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Sustainable Cities and Society



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Compact, mixed-use, and pedestrian-oriented urban developments may offer numerous environmental and health benefits, yet they may also facilitate pedestrian exposure to air pollution within the near-roadway environment. This research examines ambient concentrations of fine particulate matter (PM2.5) across six sites situated within central Omaha, Nebraska, a mid-sized metropolitan area located in the Midwest US. The sites ranged from a low-density, strip-mall development to moderate-density entertainment, commercial, and retail districts with varying degrees of horizontal and vertical mixed-use. Tracing approximately two kilometer routes along the sidewalk, factors affecting average and peak PM2.5 concentrations at each site were identified using a mobile data cart capable of simultaneously recording video and sampling PM2.5. In general, sidewalk PM2.5 concentrations, averaged for each outing, were similar to “background” values obtained at a nearby fixed monitoring station (FMS). The results of a linear regression analysis suggest that 56% of the variability in sidewalk PM2.5 were attributable to background concentrations. Short-duration peak concentrations of up to 360 μg m−3 were associated primarily with vehicle tailpipe emissions and tobacco smoke. At four of the six study sites, pedestrian volume was higher on days and times when PM2.5 concentrations were comparatively low. Implications for policy and planning are discussed.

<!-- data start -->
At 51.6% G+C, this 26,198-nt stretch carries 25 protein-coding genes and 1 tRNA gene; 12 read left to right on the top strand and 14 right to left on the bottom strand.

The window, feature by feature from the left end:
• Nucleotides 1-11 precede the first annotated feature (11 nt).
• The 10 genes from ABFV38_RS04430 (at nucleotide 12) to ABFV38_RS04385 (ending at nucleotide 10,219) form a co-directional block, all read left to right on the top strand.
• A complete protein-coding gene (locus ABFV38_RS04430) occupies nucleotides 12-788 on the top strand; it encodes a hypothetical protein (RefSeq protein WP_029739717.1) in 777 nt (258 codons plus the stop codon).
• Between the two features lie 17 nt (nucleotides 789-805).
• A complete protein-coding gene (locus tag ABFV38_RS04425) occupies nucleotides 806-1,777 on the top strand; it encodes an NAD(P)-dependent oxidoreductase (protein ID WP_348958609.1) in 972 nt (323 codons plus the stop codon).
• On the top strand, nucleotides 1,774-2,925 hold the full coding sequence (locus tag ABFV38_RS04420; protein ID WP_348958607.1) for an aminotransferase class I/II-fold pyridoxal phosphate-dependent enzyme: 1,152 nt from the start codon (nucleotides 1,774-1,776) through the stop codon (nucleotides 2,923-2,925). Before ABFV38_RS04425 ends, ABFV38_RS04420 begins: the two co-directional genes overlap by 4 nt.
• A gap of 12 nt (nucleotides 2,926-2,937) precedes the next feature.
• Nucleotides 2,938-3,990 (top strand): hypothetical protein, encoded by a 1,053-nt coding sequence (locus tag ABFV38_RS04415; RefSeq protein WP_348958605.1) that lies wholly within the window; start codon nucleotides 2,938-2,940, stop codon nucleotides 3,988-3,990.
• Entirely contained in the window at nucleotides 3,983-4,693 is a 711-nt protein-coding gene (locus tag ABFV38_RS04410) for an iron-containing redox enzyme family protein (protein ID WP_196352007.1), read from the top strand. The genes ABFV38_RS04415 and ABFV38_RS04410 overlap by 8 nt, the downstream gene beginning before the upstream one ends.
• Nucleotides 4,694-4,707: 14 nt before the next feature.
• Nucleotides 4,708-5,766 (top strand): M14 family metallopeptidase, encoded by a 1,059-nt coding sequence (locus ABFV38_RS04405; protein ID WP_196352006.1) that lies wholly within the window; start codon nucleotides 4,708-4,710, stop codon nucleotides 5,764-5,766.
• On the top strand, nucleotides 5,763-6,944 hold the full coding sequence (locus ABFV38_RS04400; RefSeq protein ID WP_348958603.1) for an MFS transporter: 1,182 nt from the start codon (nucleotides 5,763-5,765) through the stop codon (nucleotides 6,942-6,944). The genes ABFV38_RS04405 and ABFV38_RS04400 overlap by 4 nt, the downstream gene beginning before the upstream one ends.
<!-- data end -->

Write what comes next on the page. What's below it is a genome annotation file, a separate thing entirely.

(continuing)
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Funded by the University of Nebraska at Omaha Open Access Fund